Posted in Money Saving Tips, Travelling Overseas.

Is It Cheaper to Buy Foreign Currency Overseas?

Currency exchange board showing in a street at night.

Justin Rampono has spent over 20 years working in some great roles at large banks, corporates, start-ups and scale-ups. He loves building businesses, nurturing relationships and more recently tackling massive jigsaw puzzles.

He researches and writes about foreign exchange products and has been quoted in the Australian, news.com.au, Lifehacker and The Hip Pocket. Justin has a Diploma of Financial Services, a Bachelor of Commerce and Graduate Diploma in Applied Finance and Investment.

In 2014, he founded The Currency Shop to help people compare exchange rates so they don't get ripped off.

Currency exchange board showing in a street at night.

It can be cheaper to buy your currency abroad rather than at home, but it depends on your holiday destination.

Why it is sometimes cheaper to buy currency abroad?

 

As a general rule of thumb, holiday destinations that are very popular with New Zealanders tend to be cheaper to buy currency than buying it before you go.

 

This is because the money changers in countries like Bali or Thailand have a strong, steady flow of Kiwi tourists looking to sell NZ dollars. As a result, they are able to make a living by pooling all the New Zealand dollars together and then selling them in bulk to a foreign exchange wholesaler. The margins they charge tend to be smaller than New Zealand banks so the exchange rate is more favourable, making it cheaper to buy currency abroad.

However, the opposite is true too.

It isn’t cheaper to exchange your New Zealand dollars in countries that aren’t particularly popular destinations for Kiwi's. You might even find it difficult to sell your New Zealand dollars abroad in more remote destinations like Ecuador, Kenya or Tunisia.

 

Where is It Cheaper to Buy Currency Abroad?

It’s not as easy to compare New Zealand exchange rates to those abroad if you are travelling to Bali or Thailand because the rates aren’t generally published. Money changers in popular areas such as Seminyak, Kuta, Bangkok or Koh Samui tend to have excellent exchange rates for New Zealand Dollars. Just make sure you use a reputable and safe changer when buying currency abroad.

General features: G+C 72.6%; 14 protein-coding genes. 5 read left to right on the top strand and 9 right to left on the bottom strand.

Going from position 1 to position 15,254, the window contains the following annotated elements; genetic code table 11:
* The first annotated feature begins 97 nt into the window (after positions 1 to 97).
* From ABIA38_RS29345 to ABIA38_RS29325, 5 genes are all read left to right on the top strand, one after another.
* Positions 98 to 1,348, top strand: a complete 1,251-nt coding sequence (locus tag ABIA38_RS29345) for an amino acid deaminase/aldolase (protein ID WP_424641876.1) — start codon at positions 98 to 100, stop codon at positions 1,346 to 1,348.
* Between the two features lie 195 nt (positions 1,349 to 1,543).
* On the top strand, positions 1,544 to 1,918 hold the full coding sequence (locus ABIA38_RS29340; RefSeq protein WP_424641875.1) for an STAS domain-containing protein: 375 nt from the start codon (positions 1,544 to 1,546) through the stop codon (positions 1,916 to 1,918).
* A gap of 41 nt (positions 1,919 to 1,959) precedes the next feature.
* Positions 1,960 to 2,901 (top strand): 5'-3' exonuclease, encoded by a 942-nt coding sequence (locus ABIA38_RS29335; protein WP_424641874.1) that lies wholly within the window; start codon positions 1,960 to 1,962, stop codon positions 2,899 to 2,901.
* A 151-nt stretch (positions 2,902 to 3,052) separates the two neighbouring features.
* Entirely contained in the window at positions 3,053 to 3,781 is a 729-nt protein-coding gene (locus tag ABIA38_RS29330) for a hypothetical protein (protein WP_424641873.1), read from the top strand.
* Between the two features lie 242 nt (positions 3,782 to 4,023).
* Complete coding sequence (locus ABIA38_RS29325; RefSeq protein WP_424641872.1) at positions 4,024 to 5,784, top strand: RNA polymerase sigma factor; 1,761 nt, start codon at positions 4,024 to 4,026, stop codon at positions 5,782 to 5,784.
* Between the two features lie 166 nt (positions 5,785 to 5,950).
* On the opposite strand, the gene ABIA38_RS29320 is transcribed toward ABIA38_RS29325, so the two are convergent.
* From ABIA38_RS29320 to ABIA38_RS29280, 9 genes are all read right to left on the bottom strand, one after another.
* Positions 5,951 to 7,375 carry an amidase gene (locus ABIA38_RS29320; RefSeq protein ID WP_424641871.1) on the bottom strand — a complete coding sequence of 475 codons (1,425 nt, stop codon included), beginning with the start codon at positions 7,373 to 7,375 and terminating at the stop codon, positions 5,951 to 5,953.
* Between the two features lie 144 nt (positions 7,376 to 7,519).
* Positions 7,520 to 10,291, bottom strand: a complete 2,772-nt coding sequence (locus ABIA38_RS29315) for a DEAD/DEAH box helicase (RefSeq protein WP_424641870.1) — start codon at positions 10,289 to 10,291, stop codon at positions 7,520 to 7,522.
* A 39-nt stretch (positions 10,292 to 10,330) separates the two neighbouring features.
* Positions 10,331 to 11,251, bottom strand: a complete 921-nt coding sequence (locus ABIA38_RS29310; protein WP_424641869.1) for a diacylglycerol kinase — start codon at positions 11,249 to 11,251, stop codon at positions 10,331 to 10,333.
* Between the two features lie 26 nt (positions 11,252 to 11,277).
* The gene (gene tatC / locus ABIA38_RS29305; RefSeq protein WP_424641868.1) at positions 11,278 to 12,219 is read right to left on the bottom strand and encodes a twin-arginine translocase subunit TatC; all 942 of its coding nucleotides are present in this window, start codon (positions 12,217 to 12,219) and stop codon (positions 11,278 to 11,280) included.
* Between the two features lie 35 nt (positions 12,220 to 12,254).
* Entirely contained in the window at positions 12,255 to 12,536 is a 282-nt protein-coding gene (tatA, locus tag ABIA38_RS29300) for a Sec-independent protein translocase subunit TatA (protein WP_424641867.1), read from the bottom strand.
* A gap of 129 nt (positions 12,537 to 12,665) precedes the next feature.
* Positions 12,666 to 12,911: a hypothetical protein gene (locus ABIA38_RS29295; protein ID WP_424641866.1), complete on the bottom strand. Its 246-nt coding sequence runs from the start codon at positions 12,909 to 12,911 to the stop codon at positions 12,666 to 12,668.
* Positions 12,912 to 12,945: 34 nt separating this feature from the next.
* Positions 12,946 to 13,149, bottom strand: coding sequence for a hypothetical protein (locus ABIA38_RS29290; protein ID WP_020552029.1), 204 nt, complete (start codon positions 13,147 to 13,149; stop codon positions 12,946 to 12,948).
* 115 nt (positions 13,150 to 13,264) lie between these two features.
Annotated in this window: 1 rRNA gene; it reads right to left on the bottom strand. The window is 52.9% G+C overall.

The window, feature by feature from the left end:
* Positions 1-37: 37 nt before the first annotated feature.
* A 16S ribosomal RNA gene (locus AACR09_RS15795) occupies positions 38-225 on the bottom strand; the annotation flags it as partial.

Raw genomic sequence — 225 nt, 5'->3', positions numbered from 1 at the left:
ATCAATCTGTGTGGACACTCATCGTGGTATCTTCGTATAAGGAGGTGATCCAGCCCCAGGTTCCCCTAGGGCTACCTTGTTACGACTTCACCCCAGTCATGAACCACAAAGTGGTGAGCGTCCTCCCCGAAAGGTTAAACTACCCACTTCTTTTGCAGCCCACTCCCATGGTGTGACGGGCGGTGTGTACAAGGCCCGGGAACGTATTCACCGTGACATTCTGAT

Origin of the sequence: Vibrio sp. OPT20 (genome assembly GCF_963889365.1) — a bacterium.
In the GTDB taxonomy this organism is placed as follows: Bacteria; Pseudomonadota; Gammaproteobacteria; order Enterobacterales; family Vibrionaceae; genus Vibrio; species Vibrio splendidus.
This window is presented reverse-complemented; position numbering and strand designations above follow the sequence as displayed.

The US can be a hit and miss. Exchange rates tend to be reasonable in places like Hawaii, Las Vegas or New York but can be much worst in cities such as Chicago or Boston.

 

Buying Currency In New Zealand Before You Go

If you choose to exchange your money before leaving New Zealand, you’ve got a few options. You can buy it at the airport, from a travel money exchanger or order it online for a local pick up. Here are the basic pros and cons of each:

1. Buy Currency Online

 

More and more New Zealanders are purchasing foreign exchange online.

  • The exchange rates offered online are often better than in-store.
  • There are now thousands of pick-up locations. This makes it easier to buy than travelling into the city.

It’s not all good news, though. Buying currency online using a credit card can incur more bank fees. We recommend paying via Bill Payment to avoid these charges. It’s also important to buy it ahead of time. When you buy currency online, it can take a few days before you are able to pick the cash up.

Is it safe?

As with all online purchases, it really comes down to the company you are buying the currency from. The Currency Shop is partnered with the two of the largest foreign exchange companies in New Zealand, Travelex and Travel Money New Zealand.

Related: How to Buy Currency: Online Versus In-Store.

 

2. Go the City and Buy from a Money Changer

This is a really good option, particularly if you already work in the city. It can be a really cheap way to buy currency, especially if you are buying larger amounts of US dollars or Euros.

The potential issues with using these specialist money-changers is that they don’t have a great amount of cash available in less common currencies, such as Thai Baht or Singapore Dollars. They also ‘run out’ of the most common currencies on busy days, so make sure you call ahead to ensure that you aren’t wasting your time.

3. Through a Bank

Using your own bank offers the safety and security of a familiar brand but little else. Some New Zealand banks still charge flat fees or 1% commissions to exchange currency which you generally won’t find elsewhere.

While their exchange rates for US dollars, Euros and British Pound tend to be worse than an independent currency exchange, they do have reasonable rates for less common currencies, like the Mexican Peso or Canadian Dollar.

To work out if a bank is the cheapest way to buy your currency, make sure you compare exchange rates.

 

4. At The Airport

Probably the most convenient but can also be the most costly. The exchange rates at most airports are far worse than in the city. This is simply because they don’t have to be competitive.

If you still want to pick up the currency from the airport, it’s much cheaper to order it online first and pick it up on the day.

 

Compare the best travel money providers
I am traveling to the next 5 days As a rule of thumb, the shorter timeframe, the more you could pay.
and I want to exchange $AUD in foreign currency.